Join us this Sunday! In-Person 9:00am & 10:45am, Online 9:00am, 10:45am & 5:00pm

Join us this Sunday! In-Person 9:00am & 10:45am, Online 9:00am, 10:45am & 5:00pm

Join us at the next Sunday worship service:
9:00am & 10:45am,
Online 9:00am, 10:45am & 5:00pm

New Beginnings

“Now the Lord said to Samuel, “You have mourned long enough for Saul. I have rejected him as king of Israel, so fill your flask with olive oil and go to Bethlehem. Find a man named Jesse who lives there, for I have selected one of his sons to be my king.” — 1 Samuel 16:1. 

January has always been the month of fresh starts and new beginnings. People start diets and pack gyms. People are energized. They want to make changes, make improvements. They have great expectations. 

Then comes February, March, April, May, June, and the realization that we are not making the progress we intended. We get bogged down. We come to the conclusion we have failed and will do better next year. But here is the thing: there is nothing magical about January 1st for a fresh start and no matter what you’ve done or not done, great things are ahead with God. God is making all things new. That’s His character. The overall story of the Bible is a message of new beginnings. Take the example of Samuel. 

The first reign of the history of the people of Israel that began with great expectations was entering a stage of decline. The prophet Samuel had been there the whole time in this story, ever since God sent Saul to his home to anoint him as king However, at the beginning of 1 Samuel 16, we find Samuel lamenting because King Saul had been rejected by God himself as a result of having turned away from Him and making many wrong decisions. Most of us can probably relate. There was probably a stage in your life that you longed to arrive, an exciting start to a new “season” and suddenly an unexpected event or a wrong decision has us lamenting.  

The good news is God has a plan for you and a restoration strategy for your life. One day the story and the mourning for Saul ended in verse one of chapter 15. Notice the words “mourned long enough.” God understood Samuel’s pain, but it was time to get up and get going again. Samuel was sent to Bethlehem to look for a man named Jesse because one of his sons would be anointed as the new king of Israel.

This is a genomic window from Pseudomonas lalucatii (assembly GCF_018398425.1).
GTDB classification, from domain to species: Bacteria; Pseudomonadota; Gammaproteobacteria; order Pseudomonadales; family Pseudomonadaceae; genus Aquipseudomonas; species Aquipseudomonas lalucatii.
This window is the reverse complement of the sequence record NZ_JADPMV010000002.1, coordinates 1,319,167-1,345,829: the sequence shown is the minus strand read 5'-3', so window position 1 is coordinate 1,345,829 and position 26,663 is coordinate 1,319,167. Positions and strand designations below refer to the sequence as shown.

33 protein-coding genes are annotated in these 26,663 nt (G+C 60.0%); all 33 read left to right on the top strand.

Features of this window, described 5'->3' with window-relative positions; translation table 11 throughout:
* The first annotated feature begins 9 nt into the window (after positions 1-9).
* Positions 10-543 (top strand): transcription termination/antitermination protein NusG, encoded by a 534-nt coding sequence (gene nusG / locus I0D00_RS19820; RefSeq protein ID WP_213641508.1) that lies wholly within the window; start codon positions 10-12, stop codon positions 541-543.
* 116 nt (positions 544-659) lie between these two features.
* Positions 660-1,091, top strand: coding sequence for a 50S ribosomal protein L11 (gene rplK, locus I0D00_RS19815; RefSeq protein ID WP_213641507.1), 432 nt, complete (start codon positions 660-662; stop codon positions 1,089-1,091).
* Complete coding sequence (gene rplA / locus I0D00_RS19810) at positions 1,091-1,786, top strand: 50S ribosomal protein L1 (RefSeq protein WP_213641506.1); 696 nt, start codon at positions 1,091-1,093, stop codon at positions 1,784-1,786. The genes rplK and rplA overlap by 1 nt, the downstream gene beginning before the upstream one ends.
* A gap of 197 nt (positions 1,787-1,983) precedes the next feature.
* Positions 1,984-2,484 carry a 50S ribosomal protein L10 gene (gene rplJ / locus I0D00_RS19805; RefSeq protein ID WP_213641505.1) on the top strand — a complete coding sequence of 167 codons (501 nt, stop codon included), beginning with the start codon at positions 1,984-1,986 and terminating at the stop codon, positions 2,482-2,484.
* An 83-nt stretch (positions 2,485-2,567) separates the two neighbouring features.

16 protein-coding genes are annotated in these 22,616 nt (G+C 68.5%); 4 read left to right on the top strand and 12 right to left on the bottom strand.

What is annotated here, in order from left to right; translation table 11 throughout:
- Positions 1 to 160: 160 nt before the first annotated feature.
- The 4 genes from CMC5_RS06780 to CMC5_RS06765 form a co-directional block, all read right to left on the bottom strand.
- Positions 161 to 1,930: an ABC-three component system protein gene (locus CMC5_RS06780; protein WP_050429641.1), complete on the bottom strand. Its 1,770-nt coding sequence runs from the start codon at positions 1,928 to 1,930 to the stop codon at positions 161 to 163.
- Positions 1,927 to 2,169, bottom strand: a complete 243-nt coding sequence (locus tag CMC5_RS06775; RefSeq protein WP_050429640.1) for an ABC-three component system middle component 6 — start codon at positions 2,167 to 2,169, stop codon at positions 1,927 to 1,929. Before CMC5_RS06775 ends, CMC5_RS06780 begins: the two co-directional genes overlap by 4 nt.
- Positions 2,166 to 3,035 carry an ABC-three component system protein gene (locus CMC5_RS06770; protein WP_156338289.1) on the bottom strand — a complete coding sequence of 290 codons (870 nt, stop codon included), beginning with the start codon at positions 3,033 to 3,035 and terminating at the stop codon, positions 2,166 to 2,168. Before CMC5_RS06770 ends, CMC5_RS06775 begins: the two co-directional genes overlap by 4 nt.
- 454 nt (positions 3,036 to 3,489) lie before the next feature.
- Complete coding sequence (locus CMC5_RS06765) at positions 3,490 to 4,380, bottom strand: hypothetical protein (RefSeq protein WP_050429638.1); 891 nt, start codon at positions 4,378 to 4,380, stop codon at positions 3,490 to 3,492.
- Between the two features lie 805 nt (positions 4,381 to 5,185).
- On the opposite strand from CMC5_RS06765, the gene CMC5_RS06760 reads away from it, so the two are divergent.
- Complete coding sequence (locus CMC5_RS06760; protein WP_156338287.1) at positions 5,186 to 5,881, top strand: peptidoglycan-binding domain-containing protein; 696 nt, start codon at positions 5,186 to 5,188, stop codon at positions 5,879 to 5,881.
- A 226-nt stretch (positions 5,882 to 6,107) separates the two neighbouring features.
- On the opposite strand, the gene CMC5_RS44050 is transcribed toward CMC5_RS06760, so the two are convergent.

God has been working through history to enable new beginnings. The Apostle Paul called himself the worst sinner to ever live and yet found grace that changed his life forever and gave him a new start. God wants you to have a new beginning. He wrote, “Therefore, if anyone is in Christ, he is a new creation. The old has passed away; behold, the new has come” (2 Corinthians 5:17)

In the heat of the summer, we need to be reminded that new beginnings are not relegated to January and that roadblocks may not be roadblocks at all, but rather new beginnings in disguise. Perhaps your missteps are actually opportunities for growth, greater closeness with God, or a nudge to take a leap of faith. Fortunately, our God is a God of new beginnings. All of us need new beginnings. We stumble and fumble and wish we could do it over again so God created us with the need for new beginnings.  “And the one sitting on the throne said, “Look, I am making everything new!” And then he said to me, “Write this down, for what I tell you is trustworthy and true.” (Revelation 21:5).

But as we think about a fresh start, or a new beginning, we need to remember a key point: we are that new beginning. As we continue to learn who God is and who God is in us, we are shifting toward becoming a new creation. 

Discussion Questions:

  1. How can a person keep a new beginning with God from fizzling out? What sustains it over the long haul?